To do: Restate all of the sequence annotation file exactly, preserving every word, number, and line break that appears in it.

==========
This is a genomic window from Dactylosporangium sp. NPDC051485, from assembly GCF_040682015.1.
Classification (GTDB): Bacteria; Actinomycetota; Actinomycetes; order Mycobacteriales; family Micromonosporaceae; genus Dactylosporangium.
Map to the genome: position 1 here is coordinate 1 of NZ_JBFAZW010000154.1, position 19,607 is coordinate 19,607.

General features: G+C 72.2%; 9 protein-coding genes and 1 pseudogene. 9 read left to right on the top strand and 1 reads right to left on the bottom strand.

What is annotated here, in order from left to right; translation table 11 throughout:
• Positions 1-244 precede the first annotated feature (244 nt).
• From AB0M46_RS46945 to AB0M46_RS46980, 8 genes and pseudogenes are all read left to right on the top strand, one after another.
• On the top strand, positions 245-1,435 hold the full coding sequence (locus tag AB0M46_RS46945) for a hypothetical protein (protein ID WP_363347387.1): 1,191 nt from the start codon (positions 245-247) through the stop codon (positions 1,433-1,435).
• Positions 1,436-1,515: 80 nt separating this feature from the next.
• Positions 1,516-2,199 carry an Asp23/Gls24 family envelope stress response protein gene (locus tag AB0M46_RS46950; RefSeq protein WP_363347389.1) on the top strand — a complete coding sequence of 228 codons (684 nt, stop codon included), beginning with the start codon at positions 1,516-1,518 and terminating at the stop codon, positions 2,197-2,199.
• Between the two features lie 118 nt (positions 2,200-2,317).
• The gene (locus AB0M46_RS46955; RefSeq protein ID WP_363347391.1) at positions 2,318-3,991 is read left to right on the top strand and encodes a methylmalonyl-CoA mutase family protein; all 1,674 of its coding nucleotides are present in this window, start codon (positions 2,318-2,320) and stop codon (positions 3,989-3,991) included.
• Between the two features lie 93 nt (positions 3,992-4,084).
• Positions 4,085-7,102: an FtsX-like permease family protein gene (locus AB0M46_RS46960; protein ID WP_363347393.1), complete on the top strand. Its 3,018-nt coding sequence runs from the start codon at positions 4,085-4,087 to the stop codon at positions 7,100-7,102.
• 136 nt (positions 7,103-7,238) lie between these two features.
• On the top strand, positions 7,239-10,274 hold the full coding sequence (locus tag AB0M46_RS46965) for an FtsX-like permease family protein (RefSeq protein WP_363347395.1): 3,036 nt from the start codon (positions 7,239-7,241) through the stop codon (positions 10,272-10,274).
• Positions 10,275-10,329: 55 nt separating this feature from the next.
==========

This is a genomic window from Dactylosporangium sp. NPDC051485, from assembly GCF_040682015.1.
Classification (GTDB): Bacteria; Actinomycetota; Actinomycetes; order Mycobacteriales; family Micromonosporaceae; genus Dactylosporangium.
Map to the genome: position 1 here is coordinate 1 of NZ_JBFAZW010000154.1, position 19,607 is coordinate 19,607.

General features: G+C 72.2%; 9 protein-coding genes and 1 pseudogene. 9 read left to right on the top strand and 1 reads right to left on the bottom strand.

What is annotated here, in order from left to right; translation table 11 throughout:
• Positions 1-244 precede the first annotated feature (244 nt).
• From AB0M46_RS46945 to AB0M46_RS46980, 8 genes and pseudogenes are all read left to right on the top strand, one after another.
• On the top strand, positions 245-1,435 hold the full coding sequence (locus tag AB0M46_RS46945) for a hypothetical protein (protein ID WP_363347387.1): 1,191 nt from the start codon (positions 245-247) through the stop codon (positions 1,433-1,435).
• Positions 1,436-1,515: 80 nt separating this feature from the next.
• Positions 1,516-2,199 carry an Asp23/Gls24 family envelope stress response protein gene (locus tag AB0M46_RS46950; RefSeq protein WP_363347389.1) on the top strand — a complete coding sequence of 228 codons (684 nt, stop codon included), beginning with the start codon at positions 1,516-1,518 and terminating at the stop codon, positions 2,197-2,199.
• Between the two features lie 118 nt (positions 2,200-2,317).
• The gene (locus AB0M46_RS46955; RefSeq protein ID WP_363347391.1) at positions 2,318-3,991 is read left to right on the top strand and encodes a methylmalonyl-CoA mutase family protein; all 1,674 of its coding nucleotides are present in this window, start codon (positions 2,318-2,320) and stop codon (positions 3,989-3,991) included.
• Between the two features lie 93 nt (positions 3,992-4,084).
• Positions 4,085-7,102: an FtsX-like permease family protein gene (locus AB0M46_RS46960; protein ID WP_363347393.1), complete on the top strand. Its 3,018-nt coding sequence runs from the start codon at positions 4,085-4,087 to the stop codon at positions 7,100-7,102.
• 136 nt (positions 7,103-7,238) lie between these two features.
• On the top strand, positions 7,239-10,274 hold the full coding sequence (locus tag AB0M46_RS46965) for an FtsX-like permease family protein (RefSeq protein WP_363347395.1): 3,036 nt from the start codon (positions 7,239-7,241) through the stop codon (positions 10,272-10,274).
• Positions 10,275-10,329: 55 nt separating this feature from the next.